DENVER, CO – The Bureau of Land Management holds its first public meeting on its oil-shale draft plan today, but you don’t have to be a rock scientist to figure out how the debate will shake out.
Supporters of oil-shale development – which include energy companies, Republicans and fans of economic growth – oppose the BLM’s Draft Programmatic Environmental Impact Statement (PEIS). And that’s putting it mildly.
Many feel betrayed by the Obama administration for scrapping the then-newly adopted 2008 Resource Management Plan in the face of environmental lawsuits. After redoing the entire process, the BLM then chose as its preferred alternative the most restrictive of the four proposed options – none of which was endorsed by the 14 cooperating agencies involved in the process.
Under the BLM’s preferred alternative, the amount of federal land available for research and development of oil shale and tar sands would plummet from 2 million acres under the 2008 plan to about 500,000 acres.
As far as many critics are concerned, the outcome was preordained. “It’s basically been said that the order [to choose the most restrictive plan] came from an authority much higher than the BLM,” said Brad McCloud, executive director of the Environmentally Conscious Consumers for Oil Shale in Grand Junction.
“I think that’s consistent with the policies that seem to be coming out of the administration with regard to non-renewable fossil fuels and their development,” said McCloud.
Meanwhile, environmental groups have ramped up their objections to oil-shale development. The Boulder-based Western Resource Advocates released a report March 7 calling for the industry to cut its losses on “unproven” oil-shale exploration and instead invest in “clean energy solutions.”
“Instead of pouring more money into oil shale and turning over vast natural resources to this questionable effort, Congress and the states should support and prioritize investment in clean and sustainable energy sources with a proven track record of success, while exploring new sources that have a far lower environmental impact than oil shale,” said the 48-page report, entitled “Oil Shale 2050.”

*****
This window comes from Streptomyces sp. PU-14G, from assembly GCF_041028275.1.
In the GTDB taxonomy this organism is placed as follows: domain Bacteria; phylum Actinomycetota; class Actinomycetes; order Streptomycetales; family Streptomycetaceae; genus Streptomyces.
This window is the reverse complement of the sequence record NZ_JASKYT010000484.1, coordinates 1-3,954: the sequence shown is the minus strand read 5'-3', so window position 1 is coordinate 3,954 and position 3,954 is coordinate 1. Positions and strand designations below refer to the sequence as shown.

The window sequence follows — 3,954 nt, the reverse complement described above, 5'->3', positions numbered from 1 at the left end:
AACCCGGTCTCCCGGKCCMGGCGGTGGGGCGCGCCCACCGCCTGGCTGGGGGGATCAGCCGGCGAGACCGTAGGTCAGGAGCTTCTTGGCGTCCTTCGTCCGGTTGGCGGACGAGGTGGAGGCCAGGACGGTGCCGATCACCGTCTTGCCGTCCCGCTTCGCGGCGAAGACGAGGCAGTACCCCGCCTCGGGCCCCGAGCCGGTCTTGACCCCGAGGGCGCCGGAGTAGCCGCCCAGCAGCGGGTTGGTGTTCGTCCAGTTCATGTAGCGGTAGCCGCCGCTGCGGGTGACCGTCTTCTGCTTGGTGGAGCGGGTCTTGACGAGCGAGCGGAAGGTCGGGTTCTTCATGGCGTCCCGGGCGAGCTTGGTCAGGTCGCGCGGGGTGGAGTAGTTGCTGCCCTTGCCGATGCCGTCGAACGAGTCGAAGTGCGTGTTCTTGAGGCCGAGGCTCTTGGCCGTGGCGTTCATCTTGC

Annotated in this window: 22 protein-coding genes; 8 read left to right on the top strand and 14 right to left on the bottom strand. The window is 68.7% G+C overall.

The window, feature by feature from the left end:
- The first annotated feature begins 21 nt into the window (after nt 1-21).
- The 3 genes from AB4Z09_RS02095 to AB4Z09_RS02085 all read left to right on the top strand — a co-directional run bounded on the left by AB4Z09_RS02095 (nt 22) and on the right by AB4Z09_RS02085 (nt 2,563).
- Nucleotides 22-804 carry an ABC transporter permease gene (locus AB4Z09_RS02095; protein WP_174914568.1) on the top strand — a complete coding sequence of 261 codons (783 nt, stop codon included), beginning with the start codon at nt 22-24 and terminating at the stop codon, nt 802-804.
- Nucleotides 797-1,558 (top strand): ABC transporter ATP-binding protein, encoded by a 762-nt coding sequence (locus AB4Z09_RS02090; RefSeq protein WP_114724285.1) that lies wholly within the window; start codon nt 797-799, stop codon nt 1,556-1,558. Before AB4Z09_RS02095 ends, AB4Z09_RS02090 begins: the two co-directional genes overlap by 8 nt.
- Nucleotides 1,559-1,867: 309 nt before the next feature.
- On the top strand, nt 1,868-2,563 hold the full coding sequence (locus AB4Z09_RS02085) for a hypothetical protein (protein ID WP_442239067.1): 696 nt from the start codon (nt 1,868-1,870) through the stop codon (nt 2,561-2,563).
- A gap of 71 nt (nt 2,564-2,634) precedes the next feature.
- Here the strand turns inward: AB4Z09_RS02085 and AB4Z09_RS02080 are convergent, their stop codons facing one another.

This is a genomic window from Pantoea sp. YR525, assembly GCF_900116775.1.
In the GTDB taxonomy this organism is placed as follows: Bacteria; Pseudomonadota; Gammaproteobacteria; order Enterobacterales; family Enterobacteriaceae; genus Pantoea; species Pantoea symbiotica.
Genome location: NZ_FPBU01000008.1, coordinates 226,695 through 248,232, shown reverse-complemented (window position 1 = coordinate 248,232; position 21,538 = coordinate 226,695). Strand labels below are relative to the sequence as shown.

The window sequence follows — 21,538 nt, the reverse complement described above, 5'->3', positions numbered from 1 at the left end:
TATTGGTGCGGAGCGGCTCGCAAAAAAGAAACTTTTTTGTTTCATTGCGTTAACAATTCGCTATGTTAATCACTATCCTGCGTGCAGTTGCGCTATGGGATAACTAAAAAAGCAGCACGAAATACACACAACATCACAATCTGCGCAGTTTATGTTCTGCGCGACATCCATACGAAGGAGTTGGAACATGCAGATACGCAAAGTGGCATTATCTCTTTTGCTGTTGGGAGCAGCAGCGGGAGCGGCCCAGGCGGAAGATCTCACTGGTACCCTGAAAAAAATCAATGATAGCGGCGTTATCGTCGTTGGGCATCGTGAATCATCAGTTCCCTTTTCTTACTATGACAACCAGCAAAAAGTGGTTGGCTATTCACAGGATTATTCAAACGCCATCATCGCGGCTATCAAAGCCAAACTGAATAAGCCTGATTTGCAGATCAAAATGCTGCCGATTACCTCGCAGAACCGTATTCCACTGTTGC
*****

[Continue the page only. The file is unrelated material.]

The anti-exploration lobby received a boost when Chevron announced March 1 that it had given up its oil-shale research, development and demonstration [RDD] lease in the Piceance Basin in Colorado. While Chevron only had three employees working on the project, environmentalists trumpeted the decision as evidence that oil-shale RDD holds no commercial promise.
“Oil companies have been trying to pull the sword from the stone for nearly a century,” said Matt Garrington, co-director of the Checks and Balances Project, in a statement. “Oil shale has no King Arthur.”
The administration argues that the reduction in lease acreage is appropriate, given that U.S. oil-shale production is still years off. “We’re very far away from viable oil-shale production right now,” said one administration official.
But development proponents call that a self-fulfilling prophecy, saying that the shifting regulatory climate and lukewarm federal commitment make it difficult for energy companies to invest the time and capital necessary to make oil shale a commercial success.
Already countries like Estonia, China, Russia and Israel are developing oil shale as a marketable energy resource.
“It’s not just a passing fad,” said McCloud. “The reason we haven’t been able to go forward is the regulatory framework–the rules of the game keep changing, and if you keep changing the rules, of course it’s not going to take off.”
That may have been why Chevron decided to divest, he said. “Many feel the PEIS was the last straw, the reason Chevron decided to pull out,” said McCloud. “‘Really? You’re going to change the rules again?’”
The BLM is holding four public meetings as part of its 90-day comment period on the Draft PEIS. The one Colorado meeting is slated for March 12 at the BLM River Valley office in Silt, with the other meetings scheduled for Utah and Wyoming. The comment period ends May 4, with the agency scheduled to issue a decision in October.
Most Colorado Republicans hold little hope that the BLM will open up more public land for development, which is why they’re taking matters into their own hands. The House approved Feb. 16 the PIONEERS Act, sponsored by Rep. Doug Lamborn, which would restore the oil-shale acreage approved under the 2008 Resource Management Plan.
“The Obama administration’s no-energy policies have caused energy prices to skyrocket in this country,” said Lamborn after the bill’s passage. “It is time we begin accessing our vast American energy reserves. This bill ensures we do so in a responsible way, that in the long term, will help increase energy production, and bring down energy costs.”